# fd1d_bvp

fd1d_bvp, a Python code which applies the finite difference method (FDM) to solve a two point boundary value problem (BVP) in one spatial dimension.

The boundary value problem (BVP) that is to be solved has the form:

```        - d/dx ( a(x) * du/dx ) + c(x) * u(x) = f(x)
```
in the interval X(1) < x < X(N). The functions a(x), c(x), and f(x) are given functions, and a formula for a'(x) is also available.

Boundary conditions are applied at the endpoints, and in this case, these are assumed to have the form:

```        u(X(1)) = 0.0;
u(X(N)) = 0.0.
```

To compute a finite difference approximation, a set of n nodes is defined over the interval, and, at each interior node, a discretized version of the BVP is written, with u''(x) and u'(x) approximated by central differences.

### Usage:

u = fd1d_bvp ( n, a, aprime, c, f, x )
where
• n the number of nodes.
• a the function which evaluates a(x);
• aprime the function which evaluates a'(x);
• c the function which evaluates c(x);
• f the function which evaluates f(x).
• x the vector of n nodes, which may be nonuniformly spaced.
• u the output vector of n finite difference values.

### Licensing:

The computer code and data files described and made available on this web page are distributed under the MIT license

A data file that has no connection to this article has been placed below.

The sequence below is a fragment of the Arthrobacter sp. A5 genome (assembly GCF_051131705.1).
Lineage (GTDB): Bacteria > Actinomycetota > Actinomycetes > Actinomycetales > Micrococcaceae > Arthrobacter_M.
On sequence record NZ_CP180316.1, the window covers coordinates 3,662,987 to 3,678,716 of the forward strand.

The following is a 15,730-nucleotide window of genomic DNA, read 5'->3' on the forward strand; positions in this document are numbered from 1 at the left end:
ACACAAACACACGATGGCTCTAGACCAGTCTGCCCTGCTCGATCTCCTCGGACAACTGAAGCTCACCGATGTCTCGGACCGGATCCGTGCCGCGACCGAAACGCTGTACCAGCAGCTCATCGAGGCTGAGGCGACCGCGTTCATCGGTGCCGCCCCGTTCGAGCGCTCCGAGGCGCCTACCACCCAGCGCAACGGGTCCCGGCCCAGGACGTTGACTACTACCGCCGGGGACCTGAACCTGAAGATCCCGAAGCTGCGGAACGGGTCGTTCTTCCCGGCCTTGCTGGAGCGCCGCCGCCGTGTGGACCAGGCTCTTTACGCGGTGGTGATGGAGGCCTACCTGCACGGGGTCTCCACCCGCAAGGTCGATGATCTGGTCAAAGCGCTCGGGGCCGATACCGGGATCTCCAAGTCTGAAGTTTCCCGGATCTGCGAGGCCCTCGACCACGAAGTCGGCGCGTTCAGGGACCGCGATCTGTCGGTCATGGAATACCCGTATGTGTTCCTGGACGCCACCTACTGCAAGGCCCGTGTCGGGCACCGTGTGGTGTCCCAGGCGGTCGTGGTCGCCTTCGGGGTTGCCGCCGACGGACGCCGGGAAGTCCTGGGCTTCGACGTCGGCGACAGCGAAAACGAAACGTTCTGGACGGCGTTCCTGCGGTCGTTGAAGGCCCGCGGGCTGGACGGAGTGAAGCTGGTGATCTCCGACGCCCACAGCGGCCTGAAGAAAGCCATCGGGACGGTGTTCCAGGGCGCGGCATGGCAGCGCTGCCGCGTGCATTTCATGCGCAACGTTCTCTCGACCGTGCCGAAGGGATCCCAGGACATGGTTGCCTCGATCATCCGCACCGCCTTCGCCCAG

### Languages:

fd1d_bvp is available in a C version and a C++ version and a FORTRAN90 version and a MATLAB version and a Python version.

### Related Data and codes:

fd1d_advection_lax_wendroff, a Python code which applies the finite difference method (FDM) to solve the time-dependent advection equation ut = - c * ux in one spatial dimension, with a constant velocity, using the Lax-Wendroff method to treat the time derivative.

fd1d_heat_explicit, a Python code which uses the finite difference method (FDM) and explicit time stepping to solve the time dependent heat equation in 1D.

fd1d_heat_implicit, a Python code which uses the finite difference method (FDM) and implicit time stepping to solve the time dependent heat equation in 1D.

### Reference:

1. Dianne O'Leary,
Finite Differences and Finite Elements: Getting to Know You,
Computing in Science and Engineering,
Volume 7, Number 3, May/June 2005.
2. Dianne O'Leary,
Scientific Computing with Case Studies,
SIAM, 2008,
ISBN13: 978-0-898716-66-5,
LC: QA401.O44.
3. Hans Rudolf Schwarz,
Finite Element Methods,
Academic Press, 1988,
ISBN: 0126330107,
LC: TA347.F5.S3313..
4. Gilbert Strang, George Fix,
An Analysis of the Finite Element Method,
Cambridge, 1973,
ISBN: 096140888X,
LC: TA335.S77.
5. Olgierd Zienkiewicz,
The Finite Element Method,
Sixth Edition,
Butterworth-Heinemann, 2005,
ISBN: 0750663200,
LC: TA640.2.Z54

### Source Code:

Last revised on 26 May 2019.